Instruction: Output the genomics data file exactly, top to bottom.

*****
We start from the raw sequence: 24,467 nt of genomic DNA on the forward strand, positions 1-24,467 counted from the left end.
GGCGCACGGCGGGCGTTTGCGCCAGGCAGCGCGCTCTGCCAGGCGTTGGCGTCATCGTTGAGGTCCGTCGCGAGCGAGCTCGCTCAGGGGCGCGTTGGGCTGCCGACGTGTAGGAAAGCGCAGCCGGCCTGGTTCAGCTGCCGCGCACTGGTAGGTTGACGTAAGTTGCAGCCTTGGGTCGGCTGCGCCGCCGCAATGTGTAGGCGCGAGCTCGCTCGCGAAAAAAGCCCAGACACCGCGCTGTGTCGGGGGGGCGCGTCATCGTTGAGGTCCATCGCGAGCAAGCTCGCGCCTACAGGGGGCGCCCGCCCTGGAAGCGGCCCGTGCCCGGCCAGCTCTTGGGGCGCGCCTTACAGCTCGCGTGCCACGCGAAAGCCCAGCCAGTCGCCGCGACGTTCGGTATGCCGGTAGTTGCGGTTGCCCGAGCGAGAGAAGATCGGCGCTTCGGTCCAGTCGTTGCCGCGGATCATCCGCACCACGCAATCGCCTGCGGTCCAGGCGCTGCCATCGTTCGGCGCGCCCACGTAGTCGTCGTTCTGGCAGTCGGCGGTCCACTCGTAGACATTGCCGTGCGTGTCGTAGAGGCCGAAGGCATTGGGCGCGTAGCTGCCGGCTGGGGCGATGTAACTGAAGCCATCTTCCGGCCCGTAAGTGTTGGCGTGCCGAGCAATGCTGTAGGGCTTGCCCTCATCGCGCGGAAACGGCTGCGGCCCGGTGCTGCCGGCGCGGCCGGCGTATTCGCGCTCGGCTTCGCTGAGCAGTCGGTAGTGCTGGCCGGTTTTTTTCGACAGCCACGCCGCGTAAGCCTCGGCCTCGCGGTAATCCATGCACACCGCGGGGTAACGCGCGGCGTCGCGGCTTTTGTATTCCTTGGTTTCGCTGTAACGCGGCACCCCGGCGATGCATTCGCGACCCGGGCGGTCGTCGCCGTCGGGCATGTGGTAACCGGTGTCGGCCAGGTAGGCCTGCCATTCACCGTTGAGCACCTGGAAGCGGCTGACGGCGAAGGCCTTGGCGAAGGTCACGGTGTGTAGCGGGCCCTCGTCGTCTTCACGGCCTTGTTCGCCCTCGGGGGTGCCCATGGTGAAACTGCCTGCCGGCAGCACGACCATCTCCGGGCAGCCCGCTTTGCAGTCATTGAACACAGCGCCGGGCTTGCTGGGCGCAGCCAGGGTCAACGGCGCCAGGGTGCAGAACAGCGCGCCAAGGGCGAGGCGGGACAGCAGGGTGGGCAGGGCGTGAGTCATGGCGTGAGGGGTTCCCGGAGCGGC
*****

We start from the raw sequence: 24,467 nt of genomic DNA on the forward strand, positions 1-24,467 counted from the left end.
GGCGCACGGCGGGCGTTTGCGCCAGGCAGCGCGCTCTGCCAGGCGTTGGCGTCATCGTTGAGGTCCGTCGCGAGCGAGCTCGCTCAGGGGCGCGTTGGGCTGCCGACGTGTAGGAAAGCGCAGCCGGCCTGGTTCAGCTGCCGCGCACTGGTAGGTTGACGTAAGTTGCAGCCTTGGGTCGGCTGCGCCGCCGCAATGTGTAGGCGCGAGCTCGCTCGCGAAAAAAGCCCAGACACCGCGCTGTGTCGGGGGGGCGCGTCATCGTTGAGGTCCATCGCGAGCAAGCTCGCGCCTACAGGGGGCGCCCGCCCTGGAAGCGGCCCGTGCCCGGCCAGCTCTTGGGGCGCGCCTTACAGCTCGCGTGCCACGCGAAAGCCCAGCCAGTCGCCGCGACGTTCGGTATGCCGGTAGTTGCGGTTGCCCGAGCGAGAGAAGATCGGCGCTTCGGTCCAGTCGTTGCCGCGGATCATCCGCACCACGCAATCGCCTGCGGTCCAGGCGCTGCCATCGTTCGGCGCGCCCACGTAGTCGTCGTTCTGGCAGTCGGCGGTCCACTCGTAGACATTGCCGTGCGTGTCGTAGAGGCCGAAGGCATTGGGCGCGTAGCTGCCGGCTGGGGCGATGTAACTGAAGCCATCTTCCGGCCCGTAAGTGTTGGCGTGCCGAGCAATGCTGTAGGGCTTGCCCTCATCGCGCGGAAACGGCTGCGGCCCGGTGCTGCCGGCGCGGCCGGCGTATTCGCGCTCGGCTTCGCTGAGCAGTCGGTAGTGCTGGCCGGTTTTTTTCGACAGCCACGCCGCGTAAGCCTCGGCCTCGCGGTAATCCATGCACACCGCGGGGTAACGCGCGGCGTCGCGGCTTTTGTATTCCTTGGTTTCGCTGTAACGCGGCACCCCGGCGATGCATTCGCGACCCGGGCGGTCGTCGCCGTCGGGCATGTGGTAACCGGTGTCGGCCAGGTAGGCCTGCCATTCACCGTTGAGCACCTGGAAGCGGCTGACGGCGAAGGCCTTGGCGAAGGTCACGGTGTGTAGCGGGCCCTCGTCGTCTTCACGGCCTTGTTCGCCCTCGGGGGTGCCCATGGTGAAACTGCCTGCCGGCAGCACGACCATCTCCGGGCAGCCCGCTTTGCAGTCATTGAACACAGCGCCGGGCTTGCTGGGCGCAGCCAGGGTCAACGGCGCCAGGGTGCAGAACAGCGCGCCAAGGGCGAGGCGGGACAGCAGGGTGGGCAGGGCGTGAGTCATGGCGTGAGGGGTTCCCGGAGCGGC